Description - This natural area provides a variety of scenic spots and a diversity of natural habitats ranging from the lake, to streams and placid sloughs. It even has some of the highest hills in the Nashville Basin.Radnor Lake State Park is located in Davidson County in the midst of the Overton Hills, south of Metropolitan Nashville in the Oak Hill Community.
Copyright: - Tennessee State Parks
Canoeing on Radnor Lake
- Wildlife is amazingly abundant. One can observe geese, herons, coots, and other birds as well as many species of salamanders, frogs, snakes, lizards, turtles, and mammals. Hundreds of species of wildflowers, mosses, fungi, ferns, and other lesser plants as well as trees, shrubs, and vines add to the natural ecological diversity of the area.
Radnor's geology is also fascinating and complex. The rocks, which form its hills and valleys, were deposited on the floor of a shallow, tropical, inland sea 500,000,000 years ago.
Recreation - Hiking, nature study and observation, photography, and research are the major activities presently enjoyed by Radnor's many annual visitors. It is a place that provides scenic, biological, geological, and passive recreational opportunities not found in other metropolitan areas of Nashville's size.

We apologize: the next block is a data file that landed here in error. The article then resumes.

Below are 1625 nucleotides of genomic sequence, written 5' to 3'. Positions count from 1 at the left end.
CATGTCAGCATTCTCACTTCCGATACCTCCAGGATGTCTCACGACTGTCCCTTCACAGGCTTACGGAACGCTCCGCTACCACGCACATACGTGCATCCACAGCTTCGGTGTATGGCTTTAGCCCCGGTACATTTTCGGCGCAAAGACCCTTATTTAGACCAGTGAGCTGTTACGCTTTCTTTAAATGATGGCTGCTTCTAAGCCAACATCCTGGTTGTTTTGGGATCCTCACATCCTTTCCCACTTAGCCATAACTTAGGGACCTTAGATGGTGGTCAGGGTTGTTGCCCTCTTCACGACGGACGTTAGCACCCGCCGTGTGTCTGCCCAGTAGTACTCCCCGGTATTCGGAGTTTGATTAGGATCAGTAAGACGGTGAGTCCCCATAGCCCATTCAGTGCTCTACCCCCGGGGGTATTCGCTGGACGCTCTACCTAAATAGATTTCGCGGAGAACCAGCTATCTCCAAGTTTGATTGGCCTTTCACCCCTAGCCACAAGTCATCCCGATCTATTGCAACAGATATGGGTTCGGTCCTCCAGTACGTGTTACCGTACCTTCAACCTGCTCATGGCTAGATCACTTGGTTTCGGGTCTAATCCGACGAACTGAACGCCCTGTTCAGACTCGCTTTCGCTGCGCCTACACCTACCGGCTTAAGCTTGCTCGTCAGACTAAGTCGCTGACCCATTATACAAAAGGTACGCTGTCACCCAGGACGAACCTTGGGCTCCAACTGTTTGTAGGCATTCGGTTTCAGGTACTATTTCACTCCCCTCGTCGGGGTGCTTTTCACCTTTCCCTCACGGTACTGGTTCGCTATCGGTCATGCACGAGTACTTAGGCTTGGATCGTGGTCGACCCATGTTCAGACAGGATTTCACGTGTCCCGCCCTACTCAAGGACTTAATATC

Climate - Tennessee has a temperate climate with short, mild winters. The average annual snowfall for the state is 12 inches. Spring comes in early March bringing flowering trees and shrubs, and warmer weather. Spring temperatures average between 45 and 70 degrees. Summer's full force arrives in the region by mid May, bringing warm weather and higher humidity. The mountains of eastern Tennessee are a great place to escape the hot summer temperatures as the higher elevation cools the air slightly. Cool fall temperatures bring crisp air and brilliant fall colors. Mid to late October is a good time to visit the region to experience the fall foliage.
This State Park is located in the city of Nashville. Radnor Lake State Natural Area is located in Davidson County in the midst of the Overton Hills, south of Metropolitan Nashville in the Oak Hill Community.